In order to achieve the highest possible activity yield, it has proved to be advantageous so to choose the molar ratios of enzyme to carrier molecules that only a relatively small proportion of the NH2 groups of the enzyme are modified. This applies especially in the case of low molecular weight carrier materials. The amount ratio which is appropriate for any particular case can easily be ascertained by preliminary experiments with differing amounts of carrier, on the basis of the activity yields achieved in each particular case.
After conclusion of the coupling reaction, the enzyme according to the present invention can be precipitated, for example, by the addition of acetone and thus isolated. Preferably, however, the solution obtained is lyophilised, desirably after previous purification by dialysis. In the case of lyophilising, stabilising agents are preferably added such as are conventionally used when lyophilising enzymes. Saccharose and mannitol, which can be used individually or together, have proved to be especially suitable as stabilising additives for the lyophilising.
Enzyme preparations according to the present invention are, as mentioned herebefore, outstandingly useful for the determination of uric acid. Therefore, a reagent according to the present invention for this purpose comprises a soluble liver uricase according to the present invention, a buffer and a system for determining hydrogen peroxide, allantoin or carbon dioxide. It is also possible to measure the take up of oxygen, for example with an oxygen electrode, as a measure of the amount of uric acid present.
The following Examples are given for the purpose of illustrating the present invention:
5 g. Uricase (BM 150746, 30-50 U/ml., 9 to 10 U/mg. protein) are dialysed at 4° C. against 4×2 liters sodium carbonate/sodium bicarbonate buffer (0.1M, pH 10.2), a clear enzyme solution thereby being obtained.
Soluble dextrans obtained from the firm Roth of Karlsruhe (average molecular weights 10,000; 20,000; 40,000 and 500,000) are activated with cyanogen bromide (Merck) at pH 10.6.
For this purpose, 30 g. of dextran are dissolved in 3 liters of water and the pH adjusted to 10.6 with 2N aqueous sodium hydroxide solution. A total of 9 to 15 g. of cyanogen bromide are added thereto, while stirring, in 3 g. portions in the course of 40 minutes. The pH value is thereby maintained at 10.6, with the help of an autotitrator, by the addition of 2N to 5N aqueous sodium hydroxide solution. The activation reaction is completed when no more sodium hydroxide solution is used up, which is the case after about 1.5 to 2 hours.
A clear solution is then present, the pH value of which is adjusted to 10.0 with 2N hydrochloric acid. The dextran thus activated is adequately dialysed against water at 20° C. within the course of 2 hours.
The previously prepared enzyme solution (a) is combined, while stirring vigorously, with the activated dextran solution (b). Total volume 3.1 to 3.2 liters, pH 10.1 to 10.3. The mixture is then gently stirred for 16 hours at 4° C. or at ambient temperature. After this time, still about 80% of the initial activity is present. The batch has a clear appearance.
The modified uricase is subsequently dialysed against 0.04M sodium citrate buffer (pH 5.8) (containing 0.01% sodium azide), the period of dialysis being about 3 hours. Subsequently, 30 g. saccharose and 45 g. mannitol are added to the solution, which is then clarified by filtration, whereafter the solution is lyophilised. 75% of the initial activity are to be found in the lyophilisate.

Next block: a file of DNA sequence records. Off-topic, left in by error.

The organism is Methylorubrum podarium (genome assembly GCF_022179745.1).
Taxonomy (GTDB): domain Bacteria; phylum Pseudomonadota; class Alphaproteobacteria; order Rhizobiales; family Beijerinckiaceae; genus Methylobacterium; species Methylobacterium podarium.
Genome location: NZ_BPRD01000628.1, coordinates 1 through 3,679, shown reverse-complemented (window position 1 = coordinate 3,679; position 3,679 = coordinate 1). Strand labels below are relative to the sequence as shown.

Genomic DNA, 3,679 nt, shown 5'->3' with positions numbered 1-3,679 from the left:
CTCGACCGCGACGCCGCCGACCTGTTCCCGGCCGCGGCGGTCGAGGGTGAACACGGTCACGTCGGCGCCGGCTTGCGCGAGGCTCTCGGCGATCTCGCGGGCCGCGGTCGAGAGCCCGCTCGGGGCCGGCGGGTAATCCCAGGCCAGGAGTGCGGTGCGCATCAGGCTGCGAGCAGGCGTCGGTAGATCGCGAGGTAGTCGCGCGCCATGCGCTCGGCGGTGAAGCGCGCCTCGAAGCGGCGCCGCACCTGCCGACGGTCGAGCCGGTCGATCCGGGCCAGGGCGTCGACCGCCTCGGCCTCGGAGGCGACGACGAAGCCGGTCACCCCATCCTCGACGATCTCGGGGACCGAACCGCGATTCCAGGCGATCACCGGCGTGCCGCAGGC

The process of Example 1 is repeated but with alteration of the conditions and of the carrier materials. The conditions employed and the results obtained are shown in the following Table:
______________________________________Example 2 3 4 5 6______________________________________uricase 50 50 50 200 500(mg. protein)uricase 360 360 360 1.800 5.000(activity units)carrier dextranM.W. 40.000 40.000 40.000 40.000 40.000other -- -- -- -- --weight ratio 2:1 2:1 2:1 2:1 2:1carrier:BrCNweight ratio 2:1 4:1 8:1 4:1 6:1carrier:proteinperiod (hrs.) 16 16 16 3 + 13 16temperature °C. 4° 4° 4° 35° 4° 4°buffer for potassium K. phos., 0.04 Mlyophilisate phosphate, 0.07 M, citrate 0.07 M, pH 7.0 pH 7.0 pH 5.8additives for the -- -- -- -- sacchar-lyophilisation ose, mannitolyield in g. of 0.178 0.420 0.700 1.7 --lyophilisateactivity yield% after fixing 91 85 68 82 81% after lyophil- -- -- -- 71 77isationspec. activity 1.32 0.61 0.30 0.76 0.21U/mg. lyophil-isatestability (resid- -- -- -- 33% 100%ual activity after3 weeks at 35° C.)______________________________________Example 7 8 9______________________________________uricase 500 100 200(mg. protein)uricase 5.000 720 1.800(act. in units)carrier dextranM.W. 20.000 -- --other -- Ficoll 70.sup.(1) saccharoseactivation 2:1 2:1 2:1carrier:BrCNbinding 6:1 3:1 4:1carrier:proteinperiod (hrs.) 16 16 16temperature °C. 4° 4° 4°buffer for 0.04 M potassiumlyophilisation citrate phosphate buffer pH 5.8 0.07 M, pH 7.0additives for the saccharose -- --lyophilisation mannitolyields in g. of -- 0.7 1.0lyophilisateactivity yields% after fixing 70% 85% 43%% after lyophil- -- -- 36%isationspec. activity 0.21 0.73 0.68(U/mg. lyophil-isatestability (resid- 100% -- 51%ual activity after3 weeks at 35° C.)______________________________________Example 10 11 12______________________________________uricase 10.000 100 40.000(mg protein)uricase 100.000 900 40.000(act. in units)carrier dextranM.W. 40.000 40.000 40.000other -- -- --activation 2:1 5:1 2:1carrier:BrCNbinding 4:1 6:1 6:1carrier:proteinperiod (hrs.) 16 16 16temperature °C. 4 4 25buffer for 0.04 M Citr. 0.04 M Citr. 0.04 Mlyophilisation buffer buffer Citr. buffer pH 4.8 pH 5.8 pH 5.8additives for the raffinose + saccharose + saccharose +lyophilisation mannitol mannitol mannitolyield in g. of 185 -- 1.127lyophilisateactivity yields% after fixing 82 90 80% after lyophil- 71.5 -- 69isationspec. activity 0.37 -- 0.24(U/mg. lyophil-isatestability (resid- 92% -- 100%ual activity after3 weeks at 35° C.______________________________________ .sup.(1) A cane saccharoseepichlorohydrin copolymer, M.W. 70.000